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About the P&I Team Briefings Home | Responses | PFI Index | Policy Guide
80. Joint Ventures Briefing




80. Joint Ventures Briefing


This briefing paper provides a summary of the Scottish Executives' proposals for the development of Joint Ventures which would allow private investment in Primary Care and joint premises developments i.e. GP's surgeries and associated services possibly including social work.


The Scottish Executive has issued a consultation document on the Use of Joint Ventures to deliver primary care/joint premises with two main issues on the agenda.

The first is the introduction of legislation, which would allow Scottish Ministers and Health Boards to form, or take part in forming companies. These companies would provide facilities (including the use of premises, goods, equipment, materials, vehicles, plant or apparatus) to bodies exercising functions under the National Health Service (Scotland) Act 1978. The Scottish Ministers and Health Boards would then hold shares in such companies.

And secondly to facilitate these Joint Venture groups the Scottish Executive are also consulting on LIFT (Local Improvement Finance Trusts) as a way of funding these projects.


In July 2003 the Short Life Working Group on Joint Premises concluded that traditional processes for funding investment in primary care facilities had been inadequate. It also stated that as the demand for high quality, multi-functional facilities increased, the appropriateness of current methods of funding would diminish and require other methods of attracting finance. It concluded that multi-purpose buildings were the way ahead for primary care with flexible leasing options allowing more than one user to use the same facilities. The Scottish Executive is now looking to consult on the implications of such a move.

LIFT (Local Improvement Finance Trusts)

LIFT is part of a wider trend across the NHS (particularly in England) and the rest of the public services to involve the private sector in borrowing money to finance public buildings and services.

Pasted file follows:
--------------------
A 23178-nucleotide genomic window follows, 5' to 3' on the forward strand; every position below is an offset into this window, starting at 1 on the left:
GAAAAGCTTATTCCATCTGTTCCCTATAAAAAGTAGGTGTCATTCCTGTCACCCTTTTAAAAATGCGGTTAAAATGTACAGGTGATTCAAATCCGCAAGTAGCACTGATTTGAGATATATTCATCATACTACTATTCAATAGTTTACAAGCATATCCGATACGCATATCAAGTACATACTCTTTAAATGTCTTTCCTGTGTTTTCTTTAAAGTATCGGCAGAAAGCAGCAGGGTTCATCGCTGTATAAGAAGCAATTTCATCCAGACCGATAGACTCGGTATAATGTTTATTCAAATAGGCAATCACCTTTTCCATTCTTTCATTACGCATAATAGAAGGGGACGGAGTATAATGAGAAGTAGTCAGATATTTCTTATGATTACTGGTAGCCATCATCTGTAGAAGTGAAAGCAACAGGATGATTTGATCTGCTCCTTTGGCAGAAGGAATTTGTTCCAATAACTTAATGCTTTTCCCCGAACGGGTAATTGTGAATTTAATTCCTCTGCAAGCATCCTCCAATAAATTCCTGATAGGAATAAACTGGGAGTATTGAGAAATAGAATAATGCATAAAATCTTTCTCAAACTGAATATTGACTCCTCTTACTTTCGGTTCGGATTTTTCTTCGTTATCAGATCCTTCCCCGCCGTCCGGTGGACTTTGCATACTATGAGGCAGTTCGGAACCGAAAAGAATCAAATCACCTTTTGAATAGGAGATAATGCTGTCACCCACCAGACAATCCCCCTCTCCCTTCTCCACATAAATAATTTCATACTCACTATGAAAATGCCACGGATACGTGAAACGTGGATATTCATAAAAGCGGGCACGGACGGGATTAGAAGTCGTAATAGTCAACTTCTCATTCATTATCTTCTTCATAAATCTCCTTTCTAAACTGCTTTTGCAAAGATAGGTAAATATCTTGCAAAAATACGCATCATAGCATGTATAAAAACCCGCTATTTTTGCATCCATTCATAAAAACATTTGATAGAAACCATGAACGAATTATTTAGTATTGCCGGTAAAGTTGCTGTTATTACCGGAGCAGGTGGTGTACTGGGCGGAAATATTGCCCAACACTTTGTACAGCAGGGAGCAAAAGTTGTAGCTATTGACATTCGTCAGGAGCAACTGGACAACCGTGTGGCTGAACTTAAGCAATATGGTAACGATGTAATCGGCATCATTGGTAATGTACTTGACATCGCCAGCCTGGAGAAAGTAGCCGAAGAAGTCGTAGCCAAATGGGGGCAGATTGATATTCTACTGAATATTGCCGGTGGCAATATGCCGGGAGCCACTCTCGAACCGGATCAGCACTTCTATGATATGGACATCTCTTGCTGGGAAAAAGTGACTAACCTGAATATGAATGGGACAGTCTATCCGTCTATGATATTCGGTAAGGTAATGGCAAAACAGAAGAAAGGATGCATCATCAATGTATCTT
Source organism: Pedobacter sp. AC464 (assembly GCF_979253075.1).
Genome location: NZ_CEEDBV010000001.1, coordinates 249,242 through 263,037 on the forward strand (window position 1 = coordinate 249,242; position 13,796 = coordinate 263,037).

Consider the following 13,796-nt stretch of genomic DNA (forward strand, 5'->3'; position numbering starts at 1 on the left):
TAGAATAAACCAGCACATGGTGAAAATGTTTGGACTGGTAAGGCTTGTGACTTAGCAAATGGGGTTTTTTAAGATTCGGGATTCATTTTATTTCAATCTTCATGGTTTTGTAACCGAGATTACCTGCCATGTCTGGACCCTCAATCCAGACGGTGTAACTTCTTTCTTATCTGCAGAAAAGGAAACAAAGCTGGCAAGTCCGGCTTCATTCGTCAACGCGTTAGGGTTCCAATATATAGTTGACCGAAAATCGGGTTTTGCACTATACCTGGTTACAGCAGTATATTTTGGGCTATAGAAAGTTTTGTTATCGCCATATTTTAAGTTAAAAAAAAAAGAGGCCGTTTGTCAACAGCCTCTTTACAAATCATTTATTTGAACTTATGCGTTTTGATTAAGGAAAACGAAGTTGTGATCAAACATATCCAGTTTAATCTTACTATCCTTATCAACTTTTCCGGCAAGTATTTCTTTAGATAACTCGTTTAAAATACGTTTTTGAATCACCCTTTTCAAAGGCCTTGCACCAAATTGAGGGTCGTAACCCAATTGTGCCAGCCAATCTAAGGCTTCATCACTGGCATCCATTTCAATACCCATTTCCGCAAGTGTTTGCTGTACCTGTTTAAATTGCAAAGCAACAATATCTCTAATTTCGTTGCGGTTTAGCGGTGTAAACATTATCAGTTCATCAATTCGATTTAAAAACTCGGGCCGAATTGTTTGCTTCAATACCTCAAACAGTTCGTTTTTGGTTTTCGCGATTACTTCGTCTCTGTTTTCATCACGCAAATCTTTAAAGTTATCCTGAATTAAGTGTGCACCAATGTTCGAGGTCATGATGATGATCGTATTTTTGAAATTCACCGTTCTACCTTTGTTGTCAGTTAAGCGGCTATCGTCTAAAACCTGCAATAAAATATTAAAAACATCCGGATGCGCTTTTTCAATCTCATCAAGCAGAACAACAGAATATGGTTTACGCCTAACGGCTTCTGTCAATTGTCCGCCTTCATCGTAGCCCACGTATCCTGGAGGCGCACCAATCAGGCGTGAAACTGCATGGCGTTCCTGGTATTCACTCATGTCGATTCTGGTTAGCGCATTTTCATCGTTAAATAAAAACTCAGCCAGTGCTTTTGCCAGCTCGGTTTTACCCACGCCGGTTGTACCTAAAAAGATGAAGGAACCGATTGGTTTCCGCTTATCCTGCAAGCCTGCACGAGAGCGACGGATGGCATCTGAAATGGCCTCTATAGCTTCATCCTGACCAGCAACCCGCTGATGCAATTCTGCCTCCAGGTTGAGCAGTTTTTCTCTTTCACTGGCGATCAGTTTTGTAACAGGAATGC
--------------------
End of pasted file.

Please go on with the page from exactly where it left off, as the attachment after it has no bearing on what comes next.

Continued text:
Like PFI, LIFT involves private businesses taking over the ownership, financing and management of public sector infrastructure and services and tying the public sector into exclusive long term contracts with private sector companies.

LIFT is intended for smaller scale projects than PFI schemes and is untried and untested. The LIFT scheme was announced in the English NHS plan in 2000 and is being promoted as the only option for Primary Care Trusts that need to invest in new premises.

In order for LIFT to be introduced in Scotland, primary legislation will be required to allow Ministers (and Health bodies on their behalf) to take a shareholding in LIFT companies.


Like PFI, LIFT is a form of PPP but LIFT involves the setting up of new companies in which the public sector holds shares. Under PFI, pubic sector representatives are not required to become members of boards of directors of profit making companies, as required under LIFT. The setting up of such companies is promoted by the Government as an opportunity for the public sector to have greater influence and oversight of how its money is spent than is the case with the traditional PFI schemes.


At local level, each LIFT scheme is required to set up a LIFT company, known as Liftco. Public stakeholders (such as Health Boards and local authorities) will hold 20 per cent of the shares, the Scottish Executive holds 20 per cent and local private sector partner holds 60 per cent.

Each Liftco looks to bring together different services. For example one location could house a health centre, a children's nursery and a welfare benefits advice centre.

Premises funded through a Liftco may also extend to include commercial or retail space, which the Government hopes will ensure the financial viability of the schemes particularly in areas of low land values.


The introduction of such legislation will be another step in the move towards further privatisation of public services.

UNISON Scotland has identified many reasons for rejecting private finance involvement in the public sector including high costs, loss of flexibility and accountability. (See UNISON Scotland PFI web pages). Like PFI, the public sector partners in LIFT schemes will be entering into long term legal obligations and will be putting extensive resources, both into the initial setting up of LIFT schemes and into leasing and maintenance contracts with the new LIFTCO companies. In participating in LIFT schemes public sector partners are required to enter into an exclusivity agreement under which the local Liftcos will have the exclusive right to provide new facilities and/or services commissioned by the participants as part of the overall premises strategy. Under PFI the premises that are developed may revert to the public sector partner at the end of the contract. This is not always the case with LIFT, where the local Liftco always owns the premises. All this means is that questions of affordability and value for money will arise. Given the majority shareholding of the private sector in Liftcos, there will also be questions of accountability and control.

Public sector representatives, with a duty to keep costs down and also as members of the Liftco Boards, with a duty to maximise profits, may face conflicts of interest.

Action for Branches

This briefing is for information purposes. However branches should look at the proposals and discuss the implications for members and for the NHS and local authorities in general.

UNISON Scotland is responding to a separate consultation on Joint Ventures. The response will be available on the website. A UNISON booklet on LIFT is also available.


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Further Information

Contacts list:

Dave Watson -

@ The P&I Team
14 West Campbell St
Glasgow G26RX
Tel 0845 355 0845
Fax 0141-307 2572